What is Childhood Emotional Neglect (CEN)?

The definition of Childhood Emotional Neglect, also known as CEN for short, is the negligence of
providing emotional or psychological support to a child. Whether the parents neglect the child’s
emotional needs intentionally or unintentionally, it causes the child to have insecurities that may
continue throughout their lifetime.

Childhood emotional neglect often goes unrecognized and unreported. It is also very difficult to
identify, since it is the ongoing pattern of the absence of critical nurturing interactions. These
interactions are mainly based on connection, adequate responses and support offered in any form
as a response to the distress of the child – whether it would be physically, emotionally or

Here are a few examples of what childhood emotional neglect could look like if these examples are a
repetitive form of interaction with the child:

  • Purposefully ignoring the child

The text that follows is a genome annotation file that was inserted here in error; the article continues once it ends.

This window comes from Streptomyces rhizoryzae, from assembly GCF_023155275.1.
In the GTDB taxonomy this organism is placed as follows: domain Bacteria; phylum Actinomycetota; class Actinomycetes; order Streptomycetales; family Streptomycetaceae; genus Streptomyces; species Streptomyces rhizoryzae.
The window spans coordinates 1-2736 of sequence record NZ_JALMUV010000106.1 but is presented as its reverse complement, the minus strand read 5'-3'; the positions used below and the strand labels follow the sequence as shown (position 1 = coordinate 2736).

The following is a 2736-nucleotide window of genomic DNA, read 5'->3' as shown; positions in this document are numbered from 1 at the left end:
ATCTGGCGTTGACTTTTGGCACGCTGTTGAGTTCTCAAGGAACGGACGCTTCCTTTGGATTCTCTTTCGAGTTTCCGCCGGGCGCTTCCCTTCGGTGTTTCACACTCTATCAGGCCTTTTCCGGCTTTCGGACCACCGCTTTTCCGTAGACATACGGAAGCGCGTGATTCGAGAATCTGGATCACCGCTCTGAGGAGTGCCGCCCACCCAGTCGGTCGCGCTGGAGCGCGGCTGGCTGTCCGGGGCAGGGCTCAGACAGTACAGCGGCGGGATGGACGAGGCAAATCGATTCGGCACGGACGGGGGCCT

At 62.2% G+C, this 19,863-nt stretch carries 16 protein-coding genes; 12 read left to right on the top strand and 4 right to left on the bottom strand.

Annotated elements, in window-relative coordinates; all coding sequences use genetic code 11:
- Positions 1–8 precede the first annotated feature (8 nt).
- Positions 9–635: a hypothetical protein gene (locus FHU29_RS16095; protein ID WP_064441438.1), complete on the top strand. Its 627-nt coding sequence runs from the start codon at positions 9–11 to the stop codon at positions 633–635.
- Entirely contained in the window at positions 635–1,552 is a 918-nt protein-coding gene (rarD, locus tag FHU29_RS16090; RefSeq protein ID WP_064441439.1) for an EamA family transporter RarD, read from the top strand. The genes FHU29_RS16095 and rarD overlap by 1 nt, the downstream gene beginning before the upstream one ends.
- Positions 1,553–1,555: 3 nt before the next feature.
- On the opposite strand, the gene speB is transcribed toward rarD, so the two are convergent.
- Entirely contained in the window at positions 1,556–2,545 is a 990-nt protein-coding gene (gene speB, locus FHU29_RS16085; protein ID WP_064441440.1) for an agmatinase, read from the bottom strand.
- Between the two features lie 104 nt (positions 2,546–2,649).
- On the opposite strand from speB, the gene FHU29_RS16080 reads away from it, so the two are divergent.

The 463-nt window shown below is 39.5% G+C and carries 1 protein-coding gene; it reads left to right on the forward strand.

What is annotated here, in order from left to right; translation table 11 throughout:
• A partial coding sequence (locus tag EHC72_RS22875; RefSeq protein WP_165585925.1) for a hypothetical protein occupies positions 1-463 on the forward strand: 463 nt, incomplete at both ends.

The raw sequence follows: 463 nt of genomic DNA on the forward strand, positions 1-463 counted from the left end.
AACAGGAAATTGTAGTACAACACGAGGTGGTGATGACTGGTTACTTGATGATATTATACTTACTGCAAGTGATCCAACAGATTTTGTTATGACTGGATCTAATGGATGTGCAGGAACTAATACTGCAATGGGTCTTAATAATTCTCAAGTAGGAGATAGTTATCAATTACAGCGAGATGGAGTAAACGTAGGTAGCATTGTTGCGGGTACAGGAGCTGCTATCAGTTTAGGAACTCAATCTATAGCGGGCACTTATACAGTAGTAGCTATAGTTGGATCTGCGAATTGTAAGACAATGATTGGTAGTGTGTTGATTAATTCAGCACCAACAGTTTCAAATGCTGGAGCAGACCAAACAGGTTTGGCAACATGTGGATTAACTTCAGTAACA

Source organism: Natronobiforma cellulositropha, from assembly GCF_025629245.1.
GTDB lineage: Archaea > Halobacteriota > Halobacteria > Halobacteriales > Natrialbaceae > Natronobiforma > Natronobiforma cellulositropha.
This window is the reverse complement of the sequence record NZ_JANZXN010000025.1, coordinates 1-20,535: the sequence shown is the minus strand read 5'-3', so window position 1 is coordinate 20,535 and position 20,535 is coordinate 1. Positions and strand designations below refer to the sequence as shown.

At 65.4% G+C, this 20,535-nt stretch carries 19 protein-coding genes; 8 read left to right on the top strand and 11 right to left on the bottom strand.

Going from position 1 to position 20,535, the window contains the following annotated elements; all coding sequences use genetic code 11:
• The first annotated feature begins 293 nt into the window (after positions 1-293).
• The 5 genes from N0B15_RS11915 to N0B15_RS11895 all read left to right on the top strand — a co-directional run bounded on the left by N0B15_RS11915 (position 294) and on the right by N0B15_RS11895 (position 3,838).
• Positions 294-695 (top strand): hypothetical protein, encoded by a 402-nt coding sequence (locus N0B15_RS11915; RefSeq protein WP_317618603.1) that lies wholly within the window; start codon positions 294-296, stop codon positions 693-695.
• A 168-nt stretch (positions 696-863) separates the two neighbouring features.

• Being unavailable or absent in the child’s life
  • Refusing to offer the child any form of affection
  • Demeaning the child for their emotional behaviour or feelings
  • Disregarding the child’s needs
  • Socially isolating the child from his/her peers or loved ones
  • Failing to provide emotional support in difficult situations

Childhood emotional neglect can cause a child to start isolating herself or himself, feeling empty and
having a lack of connection with others. Later on, it can also contribute to how the child, as an adult,
expresses emotions, develops healthy relationships and/or maintains positive self-esteem.

The following points may help identify childhood emotional neglect in a child or even an adult:

  • Difficulty regulating emotions
  • Heightened sensitivity to rejection
  • Dissociative tendencies
  • Symptoms of conduct disorder
  • Negativity towards her/his parents
  • Poor relationships with the peer group
  • Struggles academically
  • Throws tantrums more frequently
  • Low self-esteem
  • Aversion to accepting support or affection
  • Developmental and cognitive delays
  • Shame or guilt around emotions
  • Insecure attachments
  • Social withdrawal
  • Symptoms of anxiety and depression
  • Poor attention span

If as an adult you relate to some of the experiences mentioned above, it is possible to learn healthier
ways of coping with life. Speaking to a therapist to unpack the coping mechanisms you currently use
could be of benefit. As a child those coping skills worked, but now as an adult there is a responsibility
to adapt them to manage the challenges of life differently.